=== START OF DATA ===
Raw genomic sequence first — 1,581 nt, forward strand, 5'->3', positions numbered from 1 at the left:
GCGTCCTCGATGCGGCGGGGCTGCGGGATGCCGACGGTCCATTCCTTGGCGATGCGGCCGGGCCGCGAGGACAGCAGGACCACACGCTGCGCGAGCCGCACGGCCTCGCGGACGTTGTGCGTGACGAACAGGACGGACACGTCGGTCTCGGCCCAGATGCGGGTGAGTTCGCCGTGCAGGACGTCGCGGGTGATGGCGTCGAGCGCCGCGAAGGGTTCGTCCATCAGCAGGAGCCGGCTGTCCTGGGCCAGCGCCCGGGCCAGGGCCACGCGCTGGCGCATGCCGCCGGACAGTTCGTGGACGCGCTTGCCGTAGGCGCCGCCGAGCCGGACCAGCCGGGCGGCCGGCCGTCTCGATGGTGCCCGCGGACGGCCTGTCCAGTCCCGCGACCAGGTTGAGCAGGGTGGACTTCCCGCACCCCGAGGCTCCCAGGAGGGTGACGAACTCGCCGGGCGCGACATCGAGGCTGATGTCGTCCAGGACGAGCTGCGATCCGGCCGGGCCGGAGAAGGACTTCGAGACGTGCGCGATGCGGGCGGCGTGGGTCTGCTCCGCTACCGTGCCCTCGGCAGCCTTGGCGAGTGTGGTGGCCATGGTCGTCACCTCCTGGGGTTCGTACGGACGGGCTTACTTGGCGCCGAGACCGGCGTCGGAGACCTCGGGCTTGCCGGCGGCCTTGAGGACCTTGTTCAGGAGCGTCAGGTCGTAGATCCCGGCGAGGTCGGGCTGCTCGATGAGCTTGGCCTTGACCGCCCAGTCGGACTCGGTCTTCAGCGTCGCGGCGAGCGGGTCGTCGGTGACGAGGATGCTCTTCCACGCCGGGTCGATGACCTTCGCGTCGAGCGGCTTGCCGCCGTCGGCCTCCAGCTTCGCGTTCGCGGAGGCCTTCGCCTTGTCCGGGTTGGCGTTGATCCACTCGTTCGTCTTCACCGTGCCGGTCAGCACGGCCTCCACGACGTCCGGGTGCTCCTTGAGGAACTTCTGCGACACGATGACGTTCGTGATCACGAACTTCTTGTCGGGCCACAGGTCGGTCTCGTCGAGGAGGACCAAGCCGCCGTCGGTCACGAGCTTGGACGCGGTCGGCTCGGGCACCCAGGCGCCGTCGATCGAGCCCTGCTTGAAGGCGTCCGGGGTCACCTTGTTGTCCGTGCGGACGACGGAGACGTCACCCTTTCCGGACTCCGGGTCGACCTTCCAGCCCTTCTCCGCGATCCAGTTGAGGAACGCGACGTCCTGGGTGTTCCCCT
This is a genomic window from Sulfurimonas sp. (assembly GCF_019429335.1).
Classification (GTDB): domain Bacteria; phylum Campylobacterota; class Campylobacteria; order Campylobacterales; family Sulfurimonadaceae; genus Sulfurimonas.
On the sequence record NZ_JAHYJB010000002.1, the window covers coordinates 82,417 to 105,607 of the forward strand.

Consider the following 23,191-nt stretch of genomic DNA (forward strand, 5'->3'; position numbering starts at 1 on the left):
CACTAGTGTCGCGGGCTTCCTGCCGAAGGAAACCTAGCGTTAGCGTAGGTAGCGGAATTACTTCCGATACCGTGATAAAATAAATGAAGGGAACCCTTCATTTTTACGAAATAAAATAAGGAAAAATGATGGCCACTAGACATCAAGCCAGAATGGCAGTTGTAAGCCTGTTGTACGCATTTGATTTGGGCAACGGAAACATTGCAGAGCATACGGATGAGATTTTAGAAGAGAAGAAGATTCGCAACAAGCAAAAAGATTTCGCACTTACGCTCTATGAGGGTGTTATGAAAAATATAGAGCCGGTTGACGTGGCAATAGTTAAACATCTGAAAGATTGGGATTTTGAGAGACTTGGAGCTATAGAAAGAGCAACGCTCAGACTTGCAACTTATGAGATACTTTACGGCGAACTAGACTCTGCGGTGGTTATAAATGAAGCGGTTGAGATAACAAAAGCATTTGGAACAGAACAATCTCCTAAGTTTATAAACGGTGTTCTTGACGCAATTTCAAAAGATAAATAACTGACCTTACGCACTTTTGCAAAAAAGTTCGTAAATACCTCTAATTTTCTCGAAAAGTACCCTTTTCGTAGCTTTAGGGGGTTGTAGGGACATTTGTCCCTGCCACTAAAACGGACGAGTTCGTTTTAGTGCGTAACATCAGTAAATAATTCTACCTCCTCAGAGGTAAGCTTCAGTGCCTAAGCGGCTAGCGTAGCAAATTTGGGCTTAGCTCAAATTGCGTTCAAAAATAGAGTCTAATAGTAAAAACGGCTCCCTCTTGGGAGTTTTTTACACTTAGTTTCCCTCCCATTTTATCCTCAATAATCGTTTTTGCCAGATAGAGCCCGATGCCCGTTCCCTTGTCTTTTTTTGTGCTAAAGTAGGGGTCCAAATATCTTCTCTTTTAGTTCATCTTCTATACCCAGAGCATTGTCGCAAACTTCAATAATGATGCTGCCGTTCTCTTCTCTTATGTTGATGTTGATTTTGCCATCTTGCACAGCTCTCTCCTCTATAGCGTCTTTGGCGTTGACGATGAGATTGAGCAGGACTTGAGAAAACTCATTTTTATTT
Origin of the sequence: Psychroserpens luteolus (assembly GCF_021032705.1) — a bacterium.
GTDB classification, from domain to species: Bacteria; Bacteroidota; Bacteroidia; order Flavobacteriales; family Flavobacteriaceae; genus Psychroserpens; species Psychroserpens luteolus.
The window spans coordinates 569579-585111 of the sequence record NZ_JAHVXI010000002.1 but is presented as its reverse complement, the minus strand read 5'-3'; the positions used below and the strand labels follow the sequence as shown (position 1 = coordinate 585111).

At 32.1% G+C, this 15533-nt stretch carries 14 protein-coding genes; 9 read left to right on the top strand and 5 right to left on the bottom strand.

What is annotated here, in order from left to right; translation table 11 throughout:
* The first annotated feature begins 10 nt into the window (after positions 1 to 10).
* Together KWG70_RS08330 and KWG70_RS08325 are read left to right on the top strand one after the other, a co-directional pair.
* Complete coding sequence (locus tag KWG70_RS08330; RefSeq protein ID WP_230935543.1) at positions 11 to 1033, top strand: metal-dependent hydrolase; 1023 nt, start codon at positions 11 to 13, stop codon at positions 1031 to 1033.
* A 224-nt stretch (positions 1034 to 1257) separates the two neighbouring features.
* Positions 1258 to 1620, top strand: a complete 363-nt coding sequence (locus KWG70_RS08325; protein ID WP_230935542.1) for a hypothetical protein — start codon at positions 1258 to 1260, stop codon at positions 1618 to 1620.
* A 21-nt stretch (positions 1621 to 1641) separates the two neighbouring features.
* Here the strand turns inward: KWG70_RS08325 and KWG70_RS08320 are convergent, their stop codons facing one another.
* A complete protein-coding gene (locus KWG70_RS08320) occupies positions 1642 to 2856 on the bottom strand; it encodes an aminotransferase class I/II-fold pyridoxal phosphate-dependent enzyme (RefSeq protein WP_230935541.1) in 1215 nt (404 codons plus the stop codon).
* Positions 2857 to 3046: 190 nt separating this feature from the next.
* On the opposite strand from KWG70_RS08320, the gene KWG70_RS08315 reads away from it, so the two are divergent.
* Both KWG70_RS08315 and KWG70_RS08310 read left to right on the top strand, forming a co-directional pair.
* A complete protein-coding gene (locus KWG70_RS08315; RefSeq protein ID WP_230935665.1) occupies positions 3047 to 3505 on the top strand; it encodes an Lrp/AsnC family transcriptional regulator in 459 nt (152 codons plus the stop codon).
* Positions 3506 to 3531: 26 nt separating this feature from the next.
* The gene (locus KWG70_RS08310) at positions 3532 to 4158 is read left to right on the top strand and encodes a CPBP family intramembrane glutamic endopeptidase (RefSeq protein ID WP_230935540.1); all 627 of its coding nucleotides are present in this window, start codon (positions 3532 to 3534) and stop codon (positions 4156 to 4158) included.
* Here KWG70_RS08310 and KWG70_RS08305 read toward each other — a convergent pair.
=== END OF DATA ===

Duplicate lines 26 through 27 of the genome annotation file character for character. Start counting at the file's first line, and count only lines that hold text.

* The gene (locus KWG70_RS08310) at positions 3532 to 4158 is read left to right on the top strand and encodes a CPBP family intramembrane glutamic endopeptidase (RefSeq protein ID WP_230935540.1); all 627 of its coding nucleotides are present in this window, start codon (positions 3532 to 3534) and stop codon (positions 4156 to 4158) included.
* Here KWG70_RS08310 and KWG70_RS08305 read toward each other — a convergent pair.